Continuing Care Guide: What Are CCRCs?
What is a continuing care community, and who should move there?
How does a continuing care community work? Also known as a life-care community, a continuing-care community is the "one-stop shopping" of the retirement world -- a campuslike setting (or an urban high-rise) that offers everything from independent living units through assisted living and nursing home care, all in one place.
Generally, a continuing-care retirement community (CCRC) will expect an older adult to move in when he's still healthy enough to live independently. As residents age and their needs change, they can get a greater level of care without having to uproot themselves. They can also stay within the community and receive short-term nursing care if they need it after an illness or injury, then move back to independent or assisted living once they recover. If they move in as a couple, even if one becomes ill and requires much more care than the other, they'll be able to remain near each other, if not in the same apartment.
Meals, housekeeping, activities, and some medical care are usually included in the contract (although this varies from one community to another, so be sure to check).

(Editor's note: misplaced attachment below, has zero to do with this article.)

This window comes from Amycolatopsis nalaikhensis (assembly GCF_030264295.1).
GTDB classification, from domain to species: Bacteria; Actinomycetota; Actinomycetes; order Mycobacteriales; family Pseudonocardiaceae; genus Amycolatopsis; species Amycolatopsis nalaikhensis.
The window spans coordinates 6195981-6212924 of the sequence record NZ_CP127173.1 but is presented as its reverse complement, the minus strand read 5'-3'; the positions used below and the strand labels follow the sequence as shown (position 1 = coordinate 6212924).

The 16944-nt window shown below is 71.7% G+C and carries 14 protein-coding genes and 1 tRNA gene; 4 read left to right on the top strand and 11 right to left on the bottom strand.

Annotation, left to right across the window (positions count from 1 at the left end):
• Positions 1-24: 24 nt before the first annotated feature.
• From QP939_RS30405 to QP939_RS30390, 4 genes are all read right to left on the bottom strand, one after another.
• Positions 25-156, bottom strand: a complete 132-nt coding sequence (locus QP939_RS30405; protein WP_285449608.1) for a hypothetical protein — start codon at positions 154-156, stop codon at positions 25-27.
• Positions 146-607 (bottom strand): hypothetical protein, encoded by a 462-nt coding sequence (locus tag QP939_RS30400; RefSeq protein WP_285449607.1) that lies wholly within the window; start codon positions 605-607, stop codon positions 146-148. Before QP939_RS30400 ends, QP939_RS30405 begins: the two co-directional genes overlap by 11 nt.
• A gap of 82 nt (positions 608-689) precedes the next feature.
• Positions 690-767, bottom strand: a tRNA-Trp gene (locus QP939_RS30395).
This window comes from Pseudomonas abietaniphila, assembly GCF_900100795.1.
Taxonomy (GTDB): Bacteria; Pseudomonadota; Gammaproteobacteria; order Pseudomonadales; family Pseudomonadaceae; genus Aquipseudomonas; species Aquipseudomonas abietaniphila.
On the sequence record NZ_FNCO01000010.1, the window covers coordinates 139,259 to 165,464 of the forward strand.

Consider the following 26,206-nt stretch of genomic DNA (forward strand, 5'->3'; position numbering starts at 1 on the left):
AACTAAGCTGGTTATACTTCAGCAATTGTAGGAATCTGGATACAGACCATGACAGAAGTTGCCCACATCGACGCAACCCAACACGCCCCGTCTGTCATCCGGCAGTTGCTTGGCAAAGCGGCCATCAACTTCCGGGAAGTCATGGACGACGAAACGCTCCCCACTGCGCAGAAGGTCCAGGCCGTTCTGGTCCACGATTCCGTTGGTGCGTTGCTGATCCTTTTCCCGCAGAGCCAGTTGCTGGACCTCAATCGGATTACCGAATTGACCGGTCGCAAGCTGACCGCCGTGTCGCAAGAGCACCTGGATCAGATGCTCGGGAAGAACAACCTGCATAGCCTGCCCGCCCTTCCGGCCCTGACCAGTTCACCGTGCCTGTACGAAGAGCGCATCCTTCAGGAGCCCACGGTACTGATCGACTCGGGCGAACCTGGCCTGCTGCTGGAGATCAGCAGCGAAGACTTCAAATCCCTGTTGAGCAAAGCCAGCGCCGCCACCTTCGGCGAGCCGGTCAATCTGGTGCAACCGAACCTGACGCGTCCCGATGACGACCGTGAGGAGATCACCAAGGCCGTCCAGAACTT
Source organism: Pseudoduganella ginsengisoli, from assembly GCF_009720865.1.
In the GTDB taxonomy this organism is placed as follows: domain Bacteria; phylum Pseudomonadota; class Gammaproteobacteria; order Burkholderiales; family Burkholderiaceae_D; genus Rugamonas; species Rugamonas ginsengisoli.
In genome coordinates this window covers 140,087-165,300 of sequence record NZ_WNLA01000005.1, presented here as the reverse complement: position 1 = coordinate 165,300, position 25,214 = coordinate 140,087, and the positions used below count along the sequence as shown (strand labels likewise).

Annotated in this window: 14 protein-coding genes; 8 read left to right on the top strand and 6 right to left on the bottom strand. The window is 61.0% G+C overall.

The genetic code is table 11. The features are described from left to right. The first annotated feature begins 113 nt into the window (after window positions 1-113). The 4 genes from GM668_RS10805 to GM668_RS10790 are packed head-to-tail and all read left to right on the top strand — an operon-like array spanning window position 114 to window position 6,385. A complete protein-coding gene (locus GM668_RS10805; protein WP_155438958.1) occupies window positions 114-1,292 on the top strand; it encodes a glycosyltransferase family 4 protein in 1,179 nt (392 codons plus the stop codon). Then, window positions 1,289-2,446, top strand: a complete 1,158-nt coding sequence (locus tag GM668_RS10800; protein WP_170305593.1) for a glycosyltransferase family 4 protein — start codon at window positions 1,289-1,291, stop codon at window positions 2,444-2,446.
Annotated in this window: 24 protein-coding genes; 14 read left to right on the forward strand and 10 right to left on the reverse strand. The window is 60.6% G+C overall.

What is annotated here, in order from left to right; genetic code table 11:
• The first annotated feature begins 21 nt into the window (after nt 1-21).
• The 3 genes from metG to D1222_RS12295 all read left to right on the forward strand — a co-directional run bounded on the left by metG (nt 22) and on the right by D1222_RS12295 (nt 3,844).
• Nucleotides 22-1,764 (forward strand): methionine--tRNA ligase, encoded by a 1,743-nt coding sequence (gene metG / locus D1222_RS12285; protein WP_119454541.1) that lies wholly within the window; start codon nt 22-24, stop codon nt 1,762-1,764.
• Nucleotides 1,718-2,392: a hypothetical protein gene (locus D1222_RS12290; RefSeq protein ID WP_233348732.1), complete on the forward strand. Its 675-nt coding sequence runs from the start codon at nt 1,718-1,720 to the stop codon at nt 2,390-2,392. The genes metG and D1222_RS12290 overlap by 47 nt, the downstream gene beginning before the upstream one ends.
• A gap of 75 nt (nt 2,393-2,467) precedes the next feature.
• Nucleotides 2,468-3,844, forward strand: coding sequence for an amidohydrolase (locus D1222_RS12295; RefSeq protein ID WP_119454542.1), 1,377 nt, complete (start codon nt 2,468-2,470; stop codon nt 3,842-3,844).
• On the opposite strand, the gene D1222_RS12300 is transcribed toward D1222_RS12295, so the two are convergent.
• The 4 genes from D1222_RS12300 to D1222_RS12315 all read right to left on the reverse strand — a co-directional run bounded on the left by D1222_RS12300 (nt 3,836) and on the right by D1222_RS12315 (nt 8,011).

Who should move there? A CCRC is a good option for people who value security. Knowing that no matter how their health changes down the line, their needs will be met and they won't have to move can bring great peace of mind. If the person you've been caring for is becoming socially isolated as he ages and would welcome an opportunity to make new friends and share in group activities, this can also be a great choice.
If, on the other hand, your friend or relative values independence over security, continuing care may not be his best option. To join such a community, he'll likely be handing over a large chunk of his assets to secure a spot, and CCRC administrators will play a big role in deciding when he needs to move from one level of care to the next.
You can request a list of accredited CCRCs in your area from the Commission on Accreditation of Rehabilitation Facilities at (520) 325-1044 or www.carf.org. A geriatric care manager can also help you explore options in his area.